The thyroid gland can be found in the neck, situated just below the Adam's apple. Its job is to regulate hormones. Hyperthyroidism is essentially an overactive thyroid, which can mean an overproduction of hormones which can result in serious consequences.
Professor Parag Singhal, a top endocrinologist, explains some of the treatment options available for hyperthyroidism, how effective treatment can be and some of the risks involved.
What are the treatment options available?
There are a variety of tablets that can help bring thyroid hormone levels back to normal to prevent long-term health problems and relieve uncomfortable symptoms. Some of the options are:
These do not stop thyroid hormone production but can reduce symptoms until another treatment will take effect. Beta-blockers act quite quickly to relieve many of the symptoms, such as rapid heartbeat, tremors and nervousness.
- Antithyroid medicines:
Antithyroid therapy is the simplest way to treat hyperthyroidism. These medicines usually don’t provide a permanent cure either. The two available medicines are carbimazole and propylthiouracil. You’ll usually need to take the medicine for a couple of months before you notice any improvements. Pregnant women usually have to take propylthiouracil during the first three months of pregnancy because carbimazole can harm the foetus.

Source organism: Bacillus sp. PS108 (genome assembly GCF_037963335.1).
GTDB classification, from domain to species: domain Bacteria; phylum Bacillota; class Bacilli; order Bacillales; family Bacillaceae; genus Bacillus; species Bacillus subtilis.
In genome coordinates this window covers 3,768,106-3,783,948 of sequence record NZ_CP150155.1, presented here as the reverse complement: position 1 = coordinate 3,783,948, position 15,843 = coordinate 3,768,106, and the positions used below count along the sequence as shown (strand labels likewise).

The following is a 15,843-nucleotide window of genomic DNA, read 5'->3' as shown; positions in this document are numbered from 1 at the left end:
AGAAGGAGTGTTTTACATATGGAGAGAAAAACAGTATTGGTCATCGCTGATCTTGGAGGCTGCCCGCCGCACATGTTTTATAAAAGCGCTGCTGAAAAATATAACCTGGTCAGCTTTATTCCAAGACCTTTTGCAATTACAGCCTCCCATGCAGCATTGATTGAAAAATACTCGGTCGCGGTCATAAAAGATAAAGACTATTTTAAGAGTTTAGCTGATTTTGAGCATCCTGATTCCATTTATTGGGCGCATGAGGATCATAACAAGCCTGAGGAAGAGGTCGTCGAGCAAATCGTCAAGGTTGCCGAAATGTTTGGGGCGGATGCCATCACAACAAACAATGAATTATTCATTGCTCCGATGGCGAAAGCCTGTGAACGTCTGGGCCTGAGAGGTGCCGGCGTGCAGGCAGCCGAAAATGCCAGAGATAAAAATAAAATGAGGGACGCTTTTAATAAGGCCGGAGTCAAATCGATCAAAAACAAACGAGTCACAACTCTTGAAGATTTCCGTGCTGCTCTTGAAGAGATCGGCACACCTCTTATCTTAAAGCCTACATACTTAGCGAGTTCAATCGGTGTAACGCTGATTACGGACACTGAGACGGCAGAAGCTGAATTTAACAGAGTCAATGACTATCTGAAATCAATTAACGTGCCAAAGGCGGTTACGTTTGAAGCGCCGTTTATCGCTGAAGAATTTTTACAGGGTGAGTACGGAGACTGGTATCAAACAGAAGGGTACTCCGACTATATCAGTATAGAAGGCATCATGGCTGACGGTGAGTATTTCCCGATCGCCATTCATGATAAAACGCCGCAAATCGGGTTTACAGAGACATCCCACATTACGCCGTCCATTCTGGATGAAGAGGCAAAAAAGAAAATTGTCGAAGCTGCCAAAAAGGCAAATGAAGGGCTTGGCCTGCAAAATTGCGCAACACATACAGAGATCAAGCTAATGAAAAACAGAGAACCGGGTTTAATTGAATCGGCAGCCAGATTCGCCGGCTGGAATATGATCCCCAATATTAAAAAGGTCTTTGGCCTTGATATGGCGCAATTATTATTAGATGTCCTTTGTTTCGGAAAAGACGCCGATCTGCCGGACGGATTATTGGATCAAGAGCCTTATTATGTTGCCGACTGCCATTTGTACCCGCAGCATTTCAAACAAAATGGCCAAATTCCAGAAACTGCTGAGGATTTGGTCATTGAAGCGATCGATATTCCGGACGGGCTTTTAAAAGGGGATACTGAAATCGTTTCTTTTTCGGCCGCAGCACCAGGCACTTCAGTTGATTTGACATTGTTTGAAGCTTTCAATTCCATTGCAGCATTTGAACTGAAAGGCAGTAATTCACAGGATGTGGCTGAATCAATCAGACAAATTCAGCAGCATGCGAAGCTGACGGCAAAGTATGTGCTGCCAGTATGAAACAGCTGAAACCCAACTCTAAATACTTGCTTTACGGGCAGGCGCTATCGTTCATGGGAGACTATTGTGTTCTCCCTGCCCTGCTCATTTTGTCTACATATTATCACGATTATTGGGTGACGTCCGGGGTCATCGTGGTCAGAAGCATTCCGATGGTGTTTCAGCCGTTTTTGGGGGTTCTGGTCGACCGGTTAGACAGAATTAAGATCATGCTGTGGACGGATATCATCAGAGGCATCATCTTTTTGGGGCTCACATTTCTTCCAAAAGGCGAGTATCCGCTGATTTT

Once your thyroid hormone levels are under control, your dose may be gradually reduced and then stopped. Some people may need to continue taking medicine for many more years or possibly for life.
The oral medication is absorbed by your thyroid glands. Radioactive iodine works by gradually destroying the thyroid. This, in turn, reduces your hyperthyroid symptoms. This treatment can permanently cure hyperthyroidism and causes little side effects on the rest of your body. Some may require a repeat of this treatment, this means you’d have to take thyroid hormone replacement therapy.
The partial or total surgical removal of the thyroid is called a thyroidectomy. This is performed by an experienced surgery and it is an effective and safe treatment. As with any surgery, it poses some small risks, including potential damage to the parathyroid glands and vocal cords. Surgery tends to be recommended for certain types of hyperthyroidism.
How will my doctor determine the best hyperthyroidism treatment for me?
Tailored to the needs and circumstances of the patients. This is why patients need to be seen by specialists. Tablets are often the first line of treatment.
Is hyperthyroidism permanent?
Definitive treatment can cure hyperthyroidism though this leads to hypothyroidism where your thyroid gland does not produce enough hormones. Unfortunately, there is no way of preventing an underactive thyroid. Hypothyroidism usually lasts 12 to 18 months, but sometimes it is permanent.
Does treatment for hyperthyroidism have side-effects?
Side effects are rare and generally seen with high doses. Side effects vary depending on the type of drugs you will be recommended by an expert who will recommend the best treatment option for you.
Can lifestyle choices help manage hyperthyroidism?
Treatment is the only way to manage and control hyperthyroidism.
If you feel you may be suffering from an overactive thyroid (hyperthyroidism), it is recommended you speak with a specialist such as Professor Singhal who will be able to treat you. To make an appointment with Professor Singhal, enquire here.